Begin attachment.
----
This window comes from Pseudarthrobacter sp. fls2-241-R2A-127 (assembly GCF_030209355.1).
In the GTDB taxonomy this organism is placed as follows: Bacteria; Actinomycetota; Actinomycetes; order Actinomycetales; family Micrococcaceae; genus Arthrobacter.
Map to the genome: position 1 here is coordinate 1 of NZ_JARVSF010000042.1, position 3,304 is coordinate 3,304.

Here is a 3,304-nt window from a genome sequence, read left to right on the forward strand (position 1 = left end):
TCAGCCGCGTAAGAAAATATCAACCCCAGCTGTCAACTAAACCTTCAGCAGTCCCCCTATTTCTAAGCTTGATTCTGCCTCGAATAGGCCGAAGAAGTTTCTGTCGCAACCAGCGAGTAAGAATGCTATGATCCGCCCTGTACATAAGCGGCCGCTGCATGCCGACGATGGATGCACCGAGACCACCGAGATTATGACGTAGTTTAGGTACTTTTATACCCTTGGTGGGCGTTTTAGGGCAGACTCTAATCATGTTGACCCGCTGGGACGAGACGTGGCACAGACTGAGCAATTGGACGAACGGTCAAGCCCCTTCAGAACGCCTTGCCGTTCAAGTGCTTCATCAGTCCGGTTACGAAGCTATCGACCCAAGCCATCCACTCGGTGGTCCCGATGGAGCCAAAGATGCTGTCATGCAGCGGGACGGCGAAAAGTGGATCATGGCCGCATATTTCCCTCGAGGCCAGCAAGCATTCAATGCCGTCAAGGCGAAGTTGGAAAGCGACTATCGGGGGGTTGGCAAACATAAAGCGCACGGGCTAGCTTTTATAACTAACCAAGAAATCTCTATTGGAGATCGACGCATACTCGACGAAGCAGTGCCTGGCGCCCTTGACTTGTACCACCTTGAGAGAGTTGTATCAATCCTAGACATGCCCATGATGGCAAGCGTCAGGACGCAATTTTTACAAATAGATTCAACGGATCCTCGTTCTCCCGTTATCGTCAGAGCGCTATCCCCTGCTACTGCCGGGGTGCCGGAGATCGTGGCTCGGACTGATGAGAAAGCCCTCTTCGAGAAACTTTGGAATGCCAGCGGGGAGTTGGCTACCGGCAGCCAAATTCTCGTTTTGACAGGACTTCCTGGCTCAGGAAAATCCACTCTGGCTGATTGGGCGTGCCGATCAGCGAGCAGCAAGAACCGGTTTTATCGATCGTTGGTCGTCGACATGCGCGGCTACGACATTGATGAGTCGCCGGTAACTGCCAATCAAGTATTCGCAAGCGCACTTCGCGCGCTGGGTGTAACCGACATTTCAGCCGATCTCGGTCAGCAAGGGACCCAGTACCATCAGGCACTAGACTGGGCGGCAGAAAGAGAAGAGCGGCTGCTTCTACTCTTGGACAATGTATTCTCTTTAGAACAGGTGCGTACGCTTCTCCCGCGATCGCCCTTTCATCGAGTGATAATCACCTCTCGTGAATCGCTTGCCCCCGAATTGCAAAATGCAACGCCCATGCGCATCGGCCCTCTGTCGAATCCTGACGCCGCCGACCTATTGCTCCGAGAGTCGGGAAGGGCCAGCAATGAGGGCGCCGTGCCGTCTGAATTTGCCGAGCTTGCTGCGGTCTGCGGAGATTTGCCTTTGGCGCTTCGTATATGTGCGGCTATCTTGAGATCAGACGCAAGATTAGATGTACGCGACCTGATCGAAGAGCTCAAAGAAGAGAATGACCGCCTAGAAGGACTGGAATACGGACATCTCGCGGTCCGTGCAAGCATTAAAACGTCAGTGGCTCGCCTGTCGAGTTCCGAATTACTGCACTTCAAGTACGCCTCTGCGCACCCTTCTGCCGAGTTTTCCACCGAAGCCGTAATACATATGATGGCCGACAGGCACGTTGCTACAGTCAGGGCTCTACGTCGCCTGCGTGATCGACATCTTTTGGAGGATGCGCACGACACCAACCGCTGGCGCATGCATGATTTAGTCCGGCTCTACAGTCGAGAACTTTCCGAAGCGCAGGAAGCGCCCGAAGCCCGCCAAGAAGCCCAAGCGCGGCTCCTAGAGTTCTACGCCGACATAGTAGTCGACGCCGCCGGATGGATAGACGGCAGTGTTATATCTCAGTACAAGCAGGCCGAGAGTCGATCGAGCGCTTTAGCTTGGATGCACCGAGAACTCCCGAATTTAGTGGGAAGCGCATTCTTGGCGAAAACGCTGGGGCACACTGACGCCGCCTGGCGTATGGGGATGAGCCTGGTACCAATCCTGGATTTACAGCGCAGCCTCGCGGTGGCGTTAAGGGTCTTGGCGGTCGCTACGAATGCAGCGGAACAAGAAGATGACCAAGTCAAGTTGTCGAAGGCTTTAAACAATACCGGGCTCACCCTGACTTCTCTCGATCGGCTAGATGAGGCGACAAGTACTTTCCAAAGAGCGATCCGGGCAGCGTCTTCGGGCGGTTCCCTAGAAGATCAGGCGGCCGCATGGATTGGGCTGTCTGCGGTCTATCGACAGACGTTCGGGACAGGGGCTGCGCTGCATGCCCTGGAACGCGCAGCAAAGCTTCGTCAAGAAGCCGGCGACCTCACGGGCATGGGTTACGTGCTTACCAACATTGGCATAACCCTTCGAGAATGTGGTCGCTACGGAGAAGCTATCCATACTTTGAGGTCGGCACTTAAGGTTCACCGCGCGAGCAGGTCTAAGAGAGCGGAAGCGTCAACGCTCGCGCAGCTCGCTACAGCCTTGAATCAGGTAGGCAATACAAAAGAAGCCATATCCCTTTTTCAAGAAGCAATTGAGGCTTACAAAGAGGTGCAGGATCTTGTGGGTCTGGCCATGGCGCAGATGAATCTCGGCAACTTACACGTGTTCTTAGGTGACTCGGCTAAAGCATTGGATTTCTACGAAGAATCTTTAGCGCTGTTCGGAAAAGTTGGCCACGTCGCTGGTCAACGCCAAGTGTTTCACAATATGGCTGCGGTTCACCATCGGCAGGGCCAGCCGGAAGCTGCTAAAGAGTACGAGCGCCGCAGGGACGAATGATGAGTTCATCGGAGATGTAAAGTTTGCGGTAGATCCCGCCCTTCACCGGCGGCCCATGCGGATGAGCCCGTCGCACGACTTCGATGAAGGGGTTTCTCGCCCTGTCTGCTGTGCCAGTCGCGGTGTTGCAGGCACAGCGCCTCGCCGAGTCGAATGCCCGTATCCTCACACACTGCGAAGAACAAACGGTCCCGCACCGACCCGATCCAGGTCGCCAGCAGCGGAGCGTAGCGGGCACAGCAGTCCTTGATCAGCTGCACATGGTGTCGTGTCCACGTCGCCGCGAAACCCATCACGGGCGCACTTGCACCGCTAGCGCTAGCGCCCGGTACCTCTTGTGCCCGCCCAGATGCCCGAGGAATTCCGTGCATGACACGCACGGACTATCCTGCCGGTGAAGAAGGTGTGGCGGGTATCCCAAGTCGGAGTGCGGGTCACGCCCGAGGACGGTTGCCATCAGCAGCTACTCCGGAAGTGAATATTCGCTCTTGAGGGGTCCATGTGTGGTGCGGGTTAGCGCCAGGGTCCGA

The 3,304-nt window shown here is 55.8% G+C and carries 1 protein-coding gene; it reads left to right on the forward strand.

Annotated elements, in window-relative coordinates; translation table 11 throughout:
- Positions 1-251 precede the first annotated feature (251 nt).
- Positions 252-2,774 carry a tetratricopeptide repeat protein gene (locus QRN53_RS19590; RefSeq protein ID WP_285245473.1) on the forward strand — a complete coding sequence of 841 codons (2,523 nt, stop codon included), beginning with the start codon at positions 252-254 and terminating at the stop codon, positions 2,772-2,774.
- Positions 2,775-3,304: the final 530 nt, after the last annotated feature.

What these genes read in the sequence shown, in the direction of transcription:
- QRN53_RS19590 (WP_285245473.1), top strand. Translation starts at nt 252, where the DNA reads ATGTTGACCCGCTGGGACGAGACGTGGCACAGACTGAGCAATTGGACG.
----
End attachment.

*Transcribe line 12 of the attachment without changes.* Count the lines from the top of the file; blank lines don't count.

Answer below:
- QRN53_RS19590 (WP_285245473.1), top strand. Translation starts at nt 252, where the DNA reads ATGTTGACCCGCTGGGACGAGACGTGGCACAGACTGAGCAATTGGACG.